Le moment Lamennais

Modern Slavery and the Re-description of People (and Democracy) in Spain and Chile

in Contributions to the History of Concepts
Gonzalo Capellán University of La Rioja, Spain gonzalo.capellan@unirioja.es

Search for other papers by Gonzalo Capellán in
Current site
Google Scholar
Restricted access


Upon his controversial and successful publication of Words of a Believer (1834), Lamennais became one of the most influential thinkers in Europe and America. Lamennais's other works, such as Modern Slavery, have received surprisingly less attention, considering that with it he made a re-description of the concept people and consequently of democracy. Lamennais's presentation of the antagonism between liberty and tyranny, between a few oppressors (privileged classes) and the majority of the oppressed (the people) turned him into a key reference for the democratic, republican, and socialist political cultures. We can then speak of a “Lamennais moment” as opposed to the “Guizot moment,” which offered conflicting world views. This article combines an analysis of the translations and circulation of Modern Slavery in Spain and Latin America with the study of the new meanings of the concept people.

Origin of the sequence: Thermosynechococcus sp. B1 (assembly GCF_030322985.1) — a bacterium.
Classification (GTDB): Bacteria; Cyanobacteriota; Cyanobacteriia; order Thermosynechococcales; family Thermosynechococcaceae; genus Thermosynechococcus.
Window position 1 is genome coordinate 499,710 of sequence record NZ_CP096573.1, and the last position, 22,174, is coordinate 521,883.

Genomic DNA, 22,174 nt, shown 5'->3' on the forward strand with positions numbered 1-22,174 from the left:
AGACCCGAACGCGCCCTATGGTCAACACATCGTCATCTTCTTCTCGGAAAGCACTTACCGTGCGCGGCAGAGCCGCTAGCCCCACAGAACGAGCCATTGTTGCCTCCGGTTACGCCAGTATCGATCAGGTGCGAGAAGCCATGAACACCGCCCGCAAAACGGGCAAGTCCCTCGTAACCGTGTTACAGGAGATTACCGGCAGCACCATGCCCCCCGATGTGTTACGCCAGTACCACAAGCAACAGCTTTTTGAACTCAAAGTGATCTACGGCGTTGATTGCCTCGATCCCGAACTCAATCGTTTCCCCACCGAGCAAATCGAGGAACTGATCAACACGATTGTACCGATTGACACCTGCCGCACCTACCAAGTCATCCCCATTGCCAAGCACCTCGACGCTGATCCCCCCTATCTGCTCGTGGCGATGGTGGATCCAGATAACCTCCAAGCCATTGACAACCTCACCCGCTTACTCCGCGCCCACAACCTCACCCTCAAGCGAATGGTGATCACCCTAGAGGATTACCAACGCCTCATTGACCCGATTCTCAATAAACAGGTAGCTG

Contributor Notes

Gonzalo Capellan is Associate Professor of Contemporary History at the University of La Rioja. Email: gonzalo.capellan@unirioja.es

  • Collapse
  • Expand